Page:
Why I turned down a weekly newspaper column

David Bullard examines the reasons he just couldn't get himself to take up the offer, flattering as it was

The official newspaper circulation figures for the last quarter of 2012 were released recently and they make dismal reading, particularly when compared with readership figures for the same quarter last year.

Anybody suggesting that there is hope for the future of the newspaper industry is clearly living in cloud cuckoo land. Which isn't to say that newspapers are about to become extinct in South Africa. They will continue to be bought by people who can't afford laptops and iPads and therein lies the real problem.  A newspaper relies on advertising to survive and if your product reaches an audience with very little disposable income then what is the point of a company taking expensive space to advertise a product that nobody can afford?

Desperate times for newspaper editors call for desperate measures so I suppose I shouldn't have been surprised when the editor of the City Press contacted me recently and asked if I would be interested in contributing a weekly column on their opinion pages. Very few people buy a newspaper to read news that is already old by the time it has made it onto a newspaper page so, if a newspaper is to survive, there is bound to be more emphasis on the entertainment content and comment section of a newspaper, particularly if you can build a loyal readership who return every week to read their favourite writers.

For example, I look forward every Saturday to my FT Weekend, mainly because of the columnists. The same applies to The Spectator and a week without Rod Liddle, Hugo Rifkind, James Delingpole and Martin Vander Weyer is unthinkable.

I have to admit that I was rather flattered to be invited to write a regular column for the City Press and my initial reaction was to say yes. It would be one in the eye for the Sunday Times and would annoy all those minor league columnists and faux academics who had whooped with delight when the Sunday Times decided to axe the Out to Lunch column five years ago. But fortunately I came to my senses and decided that a regular column in the City Press, or indeed any newspaper is exactly what I don't need.

I have every reason to believe that the Out to Lunch column became one of the best read columns in the country during its 14 year life span. I still get approached at airports by people who tell me they stopped buying the Sunday Times the day I was sacked which suggests that the Out to Lunch brand value has been rather more resilient than the Sunday Times brand value.

It also goes some way to explaining why the editor of a rival Sunday newspaper would be quite happy to have South Africa's best loved "unreconstructed racist" writing for her. She knows that controversy helps sell newspapers. The Sunday Times also knew that which is why the space next to the Out to Lunch column was some of the most expensive advertising real estate in the paper.

I derived enormous pleasure from writing the Out to Lunch column for most of my fourteen years at the Sunday Times but I only realised rather late in the day that you can be too successful as a columnist and that can be the cause of your downfall. Having accused the Sunday Times in an article in Empire magazine of "creeping mediocrity" I started to experience some frostiness from management. The then editor, Mondli Makhanya, told me that I had insulted the entire newsroom with my mediocrity comment and that I should publicly apologise. So I sought out two of my black colleagues and told them that I believed I needed to apologise for what I had written. Their response was a hollow laugh together with a comment along the lines of "thank heavens someone has the balls to tell the truth".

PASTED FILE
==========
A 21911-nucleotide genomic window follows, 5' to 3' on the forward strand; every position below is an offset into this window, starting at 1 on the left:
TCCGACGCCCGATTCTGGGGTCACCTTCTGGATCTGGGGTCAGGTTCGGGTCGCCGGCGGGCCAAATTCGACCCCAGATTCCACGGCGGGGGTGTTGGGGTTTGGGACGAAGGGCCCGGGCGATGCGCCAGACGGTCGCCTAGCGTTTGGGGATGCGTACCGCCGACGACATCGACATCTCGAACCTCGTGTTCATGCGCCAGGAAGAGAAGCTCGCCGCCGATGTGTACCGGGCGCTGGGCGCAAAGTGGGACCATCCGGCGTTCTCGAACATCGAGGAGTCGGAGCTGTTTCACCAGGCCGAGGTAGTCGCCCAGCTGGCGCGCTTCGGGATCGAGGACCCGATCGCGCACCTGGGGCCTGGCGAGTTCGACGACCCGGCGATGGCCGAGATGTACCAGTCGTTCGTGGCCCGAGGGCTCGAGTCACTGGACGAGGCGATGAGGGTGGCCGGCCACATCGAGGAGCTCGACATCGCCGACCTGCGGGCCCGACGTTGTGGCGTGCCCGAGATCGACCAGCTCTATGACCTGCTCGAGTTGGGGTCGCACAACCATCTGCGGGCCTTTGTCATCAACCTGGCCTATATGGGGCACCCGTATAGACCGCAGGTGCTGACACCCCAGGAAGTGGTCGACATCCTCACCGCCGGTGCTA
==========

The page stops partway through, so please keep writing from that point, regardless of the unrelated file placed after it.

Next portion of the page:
I relayed the conversation back to Makhanya and told him that I would be happy to apologise but that I suspected he would have egg all over his face if I did. This didn't please him and the knives came out.

The attendant fame (or notoriety) that goes with a column like Out to Lunch is something of a double edged sword. When you're among admirers it's great but there's also the baying mob to contend with. My hate mail bag gave me a lot of pleasure over the years but that was when knew I had an editor who would defend what I had written.

But now the rules of journalism have changed forever and you can be sacked retrospectively for something you wrote and your editor published. That really doesn't work for me. If I'm expected to put my neck on a block every week to drive up readership then the least I expect in return is editorial support.

Then there's the freedom of expression argument. I believe that freedom of expression is non-negotiable and should apply to all. There are perfectly adequate laws to deal with defamation and hate speech. Sadly this view is not shared by people like Zapiro and Max du Preez who believe that freedom of expression should be restricted to people of whom they personally approve. To write a regular column for the City Press would be to re-enter their toxic world and I'm not sure I can really be bothered at my age.

However, the real reason I simply can't bring myself to ever write a column for a newspaper again comes down to a simple lack of passion. I no longer believe newspapers have a future, I don't believe they reach the audience I want to talk to and I don't believe they are free of political influence. If I upset the ANC on the pages of a newspaper I do so at my peril.

If you can't write with passion or conviction and if you dread every weekly deadline a column becomes a chore that you come to resent and that comes across in the writing. I never got as far as talking about money with the City Press but when I realised that not even R50000 a month would tempt me I knew the passion had gone completely. And it was a curiously liberating feeling.

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